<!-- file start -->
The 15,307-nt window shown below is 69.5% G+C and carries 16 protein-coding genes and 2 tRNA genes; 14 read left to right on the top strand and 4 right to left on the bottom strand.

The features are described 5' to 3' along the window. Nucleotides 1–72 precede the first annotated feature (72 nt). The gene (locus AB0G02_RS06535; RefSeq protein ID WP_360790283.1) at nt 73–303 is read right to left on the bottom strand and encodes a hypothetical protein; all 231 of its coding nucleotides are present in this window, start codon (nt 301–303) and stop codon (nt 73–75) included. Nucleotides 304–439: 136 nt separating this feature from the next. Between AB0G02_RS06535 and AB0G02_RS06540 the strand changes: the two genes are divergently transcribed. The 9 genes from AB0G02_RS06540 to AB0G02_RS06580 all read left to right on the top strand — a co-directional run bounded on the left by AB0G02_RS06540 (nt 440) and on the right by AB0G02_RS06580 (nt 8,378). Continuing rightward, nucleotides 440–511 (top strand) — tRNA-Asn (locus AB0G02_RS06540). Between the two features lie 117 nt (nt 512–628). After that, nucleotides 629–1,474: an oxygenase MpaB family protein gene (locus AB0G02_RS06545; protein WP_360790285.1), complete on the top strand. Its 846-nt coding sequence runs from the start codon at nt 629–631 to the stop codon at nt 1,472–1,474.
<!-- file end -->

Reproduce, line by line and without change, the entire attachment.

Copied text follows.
The 15,307-nt window shown below is 69.5% G+C and carries 16 protein-coding genes and 2 tRNA genes; 14 read left to right on the top strand and 4 right to left on the bottom strand.

The features are described 5' to 3' along the window. Nucleotides 1–72 precede the first annotated feature (72 nt). The gene (locus AB0G02_RS06535; RefSeq protein ID WP_360790283.1) at nt 73–303 is read right to left on the bottom strand and encodes a hypothetical protein; all 231 of its coding nucleotides are present in this window, start codon (nt 301–303) and stop codon (nt 73–75) included. Nucleotides 304–439: 136 nt separating this feature from the next. Between AB0G02_RS06535 and AB0G02_RS06540 the strand changes: the two genes are divergently transcribed. The 9 genes from AB0G02_RS06540 to AB0G02_RS06580 all read left to right on the top strand — a co-directional run bounded on the left by AB0G02_RS06540 (nt 440) and on the right by AB0G02_RS06580 (nt 8,378). Continuing rightward, nucleotides 440–511 (top strand) — tRNA-Asn (locus AB0G02_RS06540). Between the two features lie 117 nt (nt 512–628). After that, nucleotides 629–1,474: an oxygenase MpaB family protein gene (locus AB0G02_RS06545; protein WP_360790285.1), complete on the top strand. Its 846-nt coding sequence runs from the start codon at nt 629–631 to the stop codon at nt 1,472–1,474.